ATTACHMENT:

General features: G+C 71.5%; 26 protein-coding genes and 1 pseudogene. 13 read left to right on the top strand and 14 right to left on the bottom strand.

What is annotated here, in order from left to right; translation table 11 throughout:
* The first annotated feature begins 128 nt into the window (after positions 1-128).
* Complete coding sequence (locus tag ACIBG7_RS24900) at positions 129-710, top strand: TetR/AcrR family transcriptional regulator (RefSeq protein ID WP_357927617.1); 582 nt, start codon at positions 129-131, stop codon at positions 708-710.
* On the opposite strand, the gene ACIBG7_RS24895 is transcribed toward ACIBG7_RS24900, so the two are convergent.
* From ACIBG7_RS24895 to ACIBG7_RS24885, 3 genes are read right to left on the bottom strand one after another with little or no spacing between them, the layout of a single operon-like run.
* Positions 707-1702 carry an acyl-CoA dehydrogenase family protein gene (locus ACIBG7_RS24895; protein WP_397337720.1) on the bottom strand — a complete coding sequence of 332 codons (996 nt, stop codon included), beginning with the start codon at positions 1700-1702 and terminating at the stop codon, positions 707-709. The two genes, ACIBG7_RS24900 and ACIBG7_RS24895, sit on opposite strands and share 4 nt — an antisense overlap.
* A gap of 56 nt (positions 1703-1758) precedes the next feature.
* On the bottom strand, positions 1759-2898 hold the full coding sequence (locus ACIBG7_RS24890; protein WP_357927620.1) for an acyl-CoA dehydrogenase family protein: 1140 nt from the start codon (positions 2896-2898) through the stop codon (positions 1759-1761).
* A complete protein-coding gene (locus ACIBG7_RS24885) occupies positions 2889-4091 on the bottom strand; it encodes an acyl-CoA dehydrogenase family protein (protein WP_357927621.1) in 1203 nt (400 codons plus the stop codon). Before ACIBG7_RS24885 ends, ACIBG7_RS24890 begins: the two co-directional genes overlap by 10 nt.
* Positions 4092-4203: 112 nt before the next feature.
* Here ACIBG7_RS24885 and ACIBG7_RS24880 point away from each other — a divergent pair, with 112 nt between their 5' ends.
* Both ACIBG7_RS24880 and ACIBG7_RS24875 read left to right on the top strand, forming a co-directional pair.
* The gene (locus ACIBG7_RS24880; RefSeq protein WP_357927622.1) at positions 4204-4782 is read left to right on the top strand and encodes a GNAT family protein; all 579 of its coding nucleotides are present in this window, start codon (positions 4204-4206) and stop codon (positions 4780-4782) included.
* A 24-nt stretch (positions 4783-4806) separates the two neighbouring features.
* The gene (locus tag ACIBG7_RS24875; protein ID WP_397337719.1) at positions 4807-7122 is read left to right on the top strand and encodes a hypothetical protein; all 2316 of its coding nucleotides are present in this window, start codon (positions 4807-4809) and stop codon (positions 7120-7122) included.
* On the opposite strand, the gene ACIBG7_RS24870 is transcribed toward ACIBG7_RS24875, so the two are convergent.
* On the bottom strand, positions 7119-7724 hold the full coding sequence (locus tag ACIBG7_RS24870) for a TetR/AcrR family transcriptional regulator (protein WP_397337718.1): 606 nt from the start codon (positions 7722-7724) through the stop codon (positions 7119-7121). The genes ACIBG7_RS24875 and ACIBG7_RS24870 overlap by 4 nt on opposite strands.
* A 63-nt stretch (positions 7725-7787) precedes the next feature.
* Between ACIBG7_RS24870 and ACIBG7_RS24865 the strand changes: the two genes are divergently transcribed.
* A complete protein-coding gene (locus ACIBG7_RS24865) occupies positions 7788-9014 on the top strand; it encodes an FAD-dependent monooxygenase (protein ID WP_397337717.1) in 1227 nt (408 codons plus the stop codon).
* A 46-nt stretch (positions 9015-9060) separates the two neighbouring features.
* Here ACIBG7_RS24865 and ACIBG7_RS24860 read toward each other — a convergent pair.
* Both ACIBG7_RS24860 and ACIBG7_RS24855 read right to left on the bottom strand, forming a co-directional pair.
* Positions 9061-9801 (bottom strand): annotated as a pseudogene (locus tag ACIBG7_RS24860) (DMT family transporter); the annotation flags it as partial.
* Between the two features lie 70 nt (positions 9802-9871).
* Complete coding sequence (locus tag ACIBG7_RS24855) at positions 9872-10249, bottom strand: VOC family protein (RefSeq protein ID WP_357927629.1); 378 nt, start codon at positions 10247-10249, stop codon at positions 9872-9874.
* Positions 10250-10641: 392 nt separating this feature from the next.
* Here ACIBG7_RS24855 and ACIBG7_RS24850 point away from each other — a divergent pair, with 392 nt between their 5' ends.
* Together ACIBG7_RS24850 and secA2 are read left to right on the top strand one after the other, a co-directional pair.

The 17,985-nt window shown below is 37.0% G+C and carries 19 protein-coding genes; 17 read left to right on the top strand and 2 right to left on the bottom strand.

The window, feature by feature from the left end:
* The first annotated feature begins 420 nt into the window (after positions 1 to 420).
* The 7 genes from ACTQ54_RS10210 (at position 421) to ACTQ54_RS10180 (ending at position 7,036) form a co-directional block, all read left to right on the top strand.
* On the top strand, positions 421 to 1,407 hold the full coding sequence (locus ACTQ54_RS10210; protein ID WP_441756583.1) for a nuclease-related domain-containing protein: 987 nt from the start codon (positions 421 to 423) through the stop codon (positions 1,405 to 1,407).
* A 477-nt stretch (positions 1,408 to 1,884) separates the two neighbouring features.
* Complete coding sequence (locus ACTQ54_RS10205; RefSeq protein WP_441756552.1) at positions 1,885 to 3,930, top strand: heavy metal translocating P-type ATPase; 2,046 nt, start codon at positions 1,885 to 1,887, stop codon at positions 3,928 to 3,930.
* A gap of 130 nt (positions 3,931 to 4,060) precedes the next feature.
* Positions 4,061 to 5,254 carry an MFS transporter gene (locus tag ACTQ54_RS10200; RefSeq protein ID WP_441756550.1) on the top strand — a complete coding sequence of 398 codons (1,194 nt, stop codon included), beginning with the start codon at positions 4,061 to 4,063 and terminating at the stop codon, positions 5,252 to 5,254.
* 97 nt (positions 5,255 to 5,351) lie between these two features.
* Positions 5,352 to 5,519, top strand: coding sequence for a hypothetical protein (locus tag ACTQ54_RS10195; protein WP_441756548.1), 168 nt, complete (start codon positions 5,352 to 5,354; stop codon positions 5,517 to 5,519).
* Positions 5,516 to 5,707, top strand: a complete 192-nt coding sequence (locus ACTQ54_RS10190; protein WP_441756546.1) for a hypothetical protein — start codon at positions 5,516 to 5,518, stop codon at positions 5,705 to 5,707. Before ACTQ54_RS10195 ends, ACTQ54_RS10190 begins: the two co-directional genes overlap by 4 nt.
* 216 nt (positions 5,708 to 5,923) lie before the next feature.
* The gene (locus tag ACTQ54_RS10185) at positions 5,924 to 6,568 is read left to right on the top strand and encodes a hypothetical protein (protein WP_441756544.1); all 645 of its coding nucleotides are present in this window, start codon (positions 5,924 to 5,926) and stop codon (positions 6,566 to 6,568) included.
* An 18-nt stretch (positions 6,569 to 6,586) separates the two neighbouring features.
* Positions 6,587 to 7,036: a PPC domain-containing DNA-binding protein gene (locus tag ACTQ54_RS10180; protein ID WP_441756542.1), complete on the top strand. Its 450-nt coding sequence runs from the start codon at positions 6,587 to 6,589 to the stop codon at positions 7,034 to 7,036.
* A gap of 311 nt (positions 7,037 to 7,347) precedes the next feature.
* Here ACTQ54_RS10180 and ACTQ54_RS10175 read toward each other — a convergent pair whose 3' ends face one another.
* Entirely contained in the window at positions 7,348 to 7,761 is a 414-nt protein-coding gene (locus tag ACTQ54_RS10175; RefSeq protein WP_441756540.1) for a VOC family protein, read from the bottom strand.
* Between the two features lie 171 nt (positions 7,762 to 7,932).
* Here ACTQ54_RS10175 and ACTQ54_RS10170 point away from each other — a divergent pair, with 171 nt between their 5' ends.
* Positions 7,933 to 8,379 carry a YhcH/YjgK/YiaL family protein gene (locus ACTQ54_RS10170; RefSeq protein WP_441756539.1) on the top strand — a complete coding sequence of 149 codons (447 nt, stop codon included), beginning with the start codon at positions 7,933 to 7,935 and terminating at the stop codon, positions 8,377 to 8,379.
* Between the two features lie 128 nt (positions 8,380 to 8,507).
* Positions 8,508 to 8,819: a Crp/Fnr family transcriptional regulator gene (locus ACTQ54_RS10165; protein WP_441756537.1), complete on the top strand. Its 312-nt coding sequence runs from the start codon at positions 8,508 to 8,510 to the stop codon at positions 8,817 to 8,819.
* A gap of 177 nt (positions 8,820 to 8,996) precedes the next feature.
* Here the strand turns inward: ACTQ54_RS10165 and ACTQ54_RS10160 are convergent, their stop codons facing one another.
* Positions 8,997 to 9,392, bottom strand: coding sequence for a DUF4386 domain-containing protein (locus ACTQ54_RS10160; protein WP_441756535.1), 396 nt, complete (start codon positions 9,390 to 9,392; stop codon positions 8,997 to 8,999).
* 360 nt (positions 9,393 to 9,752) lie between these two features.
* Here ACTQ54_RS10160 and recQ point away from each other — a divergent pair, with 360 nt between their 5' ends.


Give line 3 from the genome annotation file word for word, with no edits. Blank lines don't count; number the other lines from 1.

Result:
* The first annotated feature begins 128 nt into the window (after positions 1-128).